Tuesday, July 10, 2007
Gigantism and the U.S. government
"Evolution has produced some pretty large animals, and it seems offhand that very large organisms would have evolutionary advantages: they are intimidating and hard to kill because their organs are a long way from their skins. But there are upper limits to the size of animals on earth, and it's hard not to notice that the very biggest animals—mammoths, elephants whales, rhinoceri—are extinct or likely endangered. And obviously, very large organisms are at all times vastly more rare than very small ones.
A 2000 academic paper from a Swiss zoologist summarizes the reasons that this should be so: with increasing size come "viability costs...due to predation, parasitism, or starvation because of reduced agility, increased detectability, higher energy requirements, heat stress, and/or intrinsic costs of reproduction." For precisely these reasons, a state with trillion-dollar budgets and massive military might is in a precarious condition, and a good candidate for extinction.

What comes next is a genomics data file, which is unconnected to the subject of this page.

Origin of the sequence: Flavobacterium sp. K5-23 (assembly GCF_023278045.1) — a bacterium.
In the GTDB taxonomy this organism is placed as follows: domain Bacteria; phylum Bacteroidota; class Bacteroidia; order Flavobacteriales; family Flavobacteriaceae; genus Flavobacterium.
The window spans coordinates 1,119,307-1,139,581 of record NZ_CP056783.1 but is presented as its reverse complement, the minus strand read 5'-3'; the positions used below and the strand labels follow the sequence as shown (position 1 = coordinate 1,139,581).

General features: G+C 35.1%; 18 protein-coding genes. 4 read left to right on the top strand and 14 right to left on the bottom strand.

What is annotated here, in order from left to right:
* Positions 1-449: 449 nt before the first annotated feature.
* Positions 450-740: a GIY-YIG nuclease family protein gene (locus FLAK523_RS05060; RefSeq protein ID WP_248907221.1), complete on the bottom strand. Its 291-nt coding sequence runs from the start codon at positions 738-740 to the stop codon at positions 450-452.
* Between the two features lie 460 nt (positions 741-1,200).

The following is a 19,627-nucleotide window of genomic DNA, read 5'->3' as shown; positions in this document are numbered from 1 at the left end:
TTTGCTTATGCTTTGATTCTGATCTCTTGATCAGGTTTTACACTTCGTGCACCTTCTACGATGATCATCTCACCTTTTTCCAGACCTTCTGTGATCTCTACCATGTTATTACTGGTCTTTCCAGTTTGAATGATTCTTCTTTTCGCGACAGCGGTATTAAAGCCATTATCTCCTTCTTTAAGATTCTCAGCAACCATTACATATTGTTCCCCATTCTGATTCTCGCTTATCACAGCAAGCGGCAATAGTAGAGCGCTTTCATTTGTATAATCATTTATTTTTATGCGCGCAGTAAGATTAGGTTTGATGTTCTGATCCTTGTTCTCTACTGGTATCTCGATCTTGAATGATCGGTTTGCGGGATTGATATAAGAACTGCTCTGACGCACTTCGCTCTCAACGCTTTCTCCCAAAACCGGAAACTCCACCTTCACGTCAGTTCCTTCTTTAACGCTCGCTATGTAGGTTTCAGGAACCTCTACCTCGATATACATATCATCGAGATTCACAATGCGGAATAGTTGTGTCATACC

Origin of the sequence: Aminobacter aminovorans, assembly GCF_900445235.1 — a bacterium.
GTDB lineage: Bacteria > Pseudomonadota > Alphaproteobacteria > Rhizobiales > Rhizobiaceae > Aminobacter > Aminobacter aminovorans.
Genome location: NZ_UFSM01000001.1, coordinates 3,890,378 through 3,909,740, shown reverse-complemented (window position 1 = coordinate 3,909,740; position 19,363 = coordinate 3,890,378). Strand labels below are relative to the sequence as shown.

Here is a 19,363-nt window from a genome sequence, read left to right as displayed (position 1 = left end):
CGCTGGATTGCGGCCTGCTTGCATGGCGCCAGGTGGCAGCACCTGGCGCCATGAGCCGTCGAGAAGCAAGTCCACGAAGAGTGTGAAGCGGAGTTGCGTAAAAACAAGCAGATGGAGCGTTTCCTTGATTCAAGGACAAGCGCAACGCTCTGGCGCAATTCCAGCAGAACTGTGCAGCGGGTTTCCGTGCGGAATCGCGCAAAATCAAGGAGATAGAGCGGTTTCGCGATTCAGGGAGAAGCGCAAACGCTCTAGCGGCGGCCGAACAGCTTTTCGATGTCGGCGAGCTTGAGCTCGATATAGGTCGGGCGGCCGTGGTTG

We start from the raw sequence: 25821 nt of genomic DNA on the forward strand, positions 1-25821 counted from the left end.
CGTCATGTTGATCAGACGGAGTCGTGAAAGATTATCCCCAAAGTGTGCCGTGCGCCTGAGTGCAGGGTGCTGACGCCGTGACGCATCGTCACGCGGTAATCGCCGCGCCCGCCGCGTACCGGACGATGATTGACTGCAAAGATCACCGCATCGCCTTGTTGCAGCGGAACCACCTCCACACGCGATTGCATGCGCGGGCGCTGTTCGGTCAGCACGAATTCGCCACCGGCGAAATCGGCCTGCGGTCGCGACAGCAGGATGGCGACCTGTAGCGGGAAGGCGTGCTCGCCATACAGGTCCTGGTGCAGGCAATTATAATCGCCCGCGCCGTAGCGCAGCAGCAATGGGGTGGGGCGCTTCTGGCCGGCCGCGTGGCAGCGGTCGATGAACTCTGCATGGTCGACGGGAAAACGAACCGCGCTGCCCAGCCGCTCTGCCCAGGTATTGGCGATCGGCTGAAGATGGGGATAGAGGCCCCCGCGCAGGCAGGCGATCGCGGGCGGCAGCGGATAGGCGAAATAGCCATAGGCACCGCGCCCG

Consider the military posture of the United States government......
A brontosaurus no doubt means well, but its tiny confused brain is radically inadequate to govern its astonishing body. It tramples everything until it finally runs out of vegetation or collapses under its own weight. Here's hoping the United States government returns to the decentralized principles of its founding, lest it go the way of the dinosaur."